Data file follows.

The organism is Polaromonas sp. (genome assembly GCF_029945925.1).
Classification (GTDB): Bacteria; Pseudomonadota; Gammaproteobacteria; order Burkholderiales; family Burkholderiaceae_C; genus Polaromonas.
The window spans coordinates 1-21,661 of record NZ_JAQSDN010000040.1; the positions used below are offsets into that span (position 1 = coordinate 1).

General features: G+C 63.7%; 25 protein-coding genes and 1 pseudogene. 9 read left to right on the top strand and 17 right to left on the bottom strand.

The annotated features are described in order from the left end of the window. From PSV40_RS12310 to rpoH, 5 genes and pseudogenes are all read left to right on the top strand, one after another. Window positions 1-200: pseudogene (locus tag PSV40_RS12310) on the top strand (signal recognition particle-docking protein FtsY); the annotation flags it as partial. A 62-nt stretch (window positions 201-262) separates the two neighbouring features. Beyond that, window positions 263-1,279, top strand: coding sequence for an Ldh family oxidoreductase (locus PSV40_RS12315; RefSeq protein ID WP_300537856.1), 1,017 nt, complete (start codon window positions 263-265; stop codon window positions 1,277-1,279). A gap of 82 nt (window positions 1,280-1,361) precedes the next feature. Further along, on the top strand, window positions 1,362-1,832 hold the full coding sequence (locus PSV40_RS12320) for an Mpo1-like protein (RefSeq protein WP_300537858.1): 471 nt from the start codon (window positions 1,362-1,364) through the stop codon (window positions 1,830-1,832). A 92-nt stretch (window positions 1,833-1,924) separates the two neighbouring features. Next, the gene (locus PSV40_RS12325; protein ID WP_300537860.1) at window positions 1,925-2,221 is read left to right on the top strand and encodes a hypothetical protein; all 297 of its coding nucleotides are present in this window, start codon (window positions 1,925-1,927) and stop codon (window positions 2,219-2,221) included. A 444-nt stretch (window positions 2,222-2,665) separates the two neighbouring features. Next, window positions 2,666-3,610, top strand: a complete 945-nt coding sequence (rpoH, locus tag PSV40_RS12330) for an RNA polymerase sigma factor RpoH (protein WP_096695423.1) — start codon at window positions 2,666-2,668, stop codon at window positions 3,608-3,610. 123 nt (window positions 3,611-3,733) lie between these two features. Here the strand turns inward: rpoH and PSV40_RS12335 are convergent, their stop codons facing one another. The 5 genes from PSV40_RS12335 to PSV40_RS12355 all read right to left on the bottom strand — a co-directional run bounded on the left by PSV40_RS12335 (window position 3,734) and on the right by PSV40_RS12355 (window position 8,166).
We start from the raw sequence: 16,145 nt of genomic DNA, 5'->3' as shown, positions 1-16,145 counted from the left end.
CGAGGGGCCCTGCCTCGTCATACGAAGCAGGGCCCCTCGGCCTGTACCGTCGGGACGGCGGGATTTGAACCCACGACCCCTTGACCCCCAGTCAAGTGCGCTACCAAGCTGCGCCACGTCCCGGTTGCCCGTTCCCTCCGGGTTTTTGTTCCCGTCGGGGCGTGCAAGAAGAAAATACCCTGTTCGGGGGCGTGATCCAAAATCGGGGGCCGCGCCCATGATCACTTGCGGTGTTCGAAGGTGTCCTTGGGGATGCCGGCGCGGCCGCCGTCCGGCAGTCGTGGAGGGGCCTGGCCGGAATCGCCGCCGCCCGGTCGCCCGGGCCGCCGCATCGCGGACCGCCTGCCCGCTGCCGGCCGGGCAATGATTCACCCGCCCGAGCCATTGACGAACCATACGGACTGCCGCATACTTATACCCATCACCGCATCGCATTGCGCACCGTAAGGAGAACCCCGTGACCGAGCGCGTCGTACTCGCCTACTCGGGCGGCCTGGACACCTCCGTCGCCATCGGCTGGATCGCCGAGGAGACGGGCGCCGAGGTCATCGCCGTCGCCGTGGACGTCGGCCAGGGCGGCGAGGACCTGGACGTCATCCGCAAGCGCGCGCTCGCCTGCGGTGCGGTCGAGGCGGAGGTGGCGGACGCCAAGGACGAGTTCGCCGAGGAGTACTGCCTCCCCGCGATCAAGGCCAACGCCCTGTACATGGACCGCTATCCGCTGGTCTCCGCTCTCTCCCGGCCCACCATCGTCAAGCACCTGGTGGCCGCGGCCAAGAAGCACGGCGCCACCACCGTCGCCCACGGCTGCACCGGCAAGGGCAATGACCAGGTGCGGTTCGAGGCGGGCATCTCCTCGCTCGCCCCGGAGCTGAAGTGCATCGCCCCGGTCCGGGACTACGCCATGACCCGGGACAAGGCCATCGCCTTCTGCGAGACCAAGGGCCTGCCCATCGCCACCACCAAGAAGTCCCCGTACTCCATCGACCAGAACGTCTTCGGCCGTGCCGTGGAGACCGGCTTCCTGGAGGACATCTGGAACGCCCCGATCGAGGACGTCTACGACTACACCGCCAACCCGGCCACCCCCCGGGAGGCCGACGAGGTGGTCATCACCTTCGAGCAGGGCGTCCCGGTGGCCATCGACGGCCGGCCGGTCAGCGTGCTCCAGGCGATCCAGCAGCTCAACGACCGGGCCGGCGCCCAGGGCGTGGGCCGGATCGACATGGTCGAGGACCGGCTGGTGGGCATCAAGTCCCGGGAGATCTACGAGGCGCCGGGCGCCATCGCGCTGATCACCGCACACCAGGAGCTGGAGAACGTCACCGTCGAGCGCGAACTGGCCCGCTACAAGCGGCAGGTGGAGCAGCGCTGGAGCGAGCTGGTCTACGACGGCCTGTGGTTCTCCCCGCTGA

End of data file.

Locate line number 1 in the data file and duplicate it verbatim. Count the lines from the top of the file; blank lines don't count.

The organism is Polaromonas sp. (genome assembly GCF_029945925.1).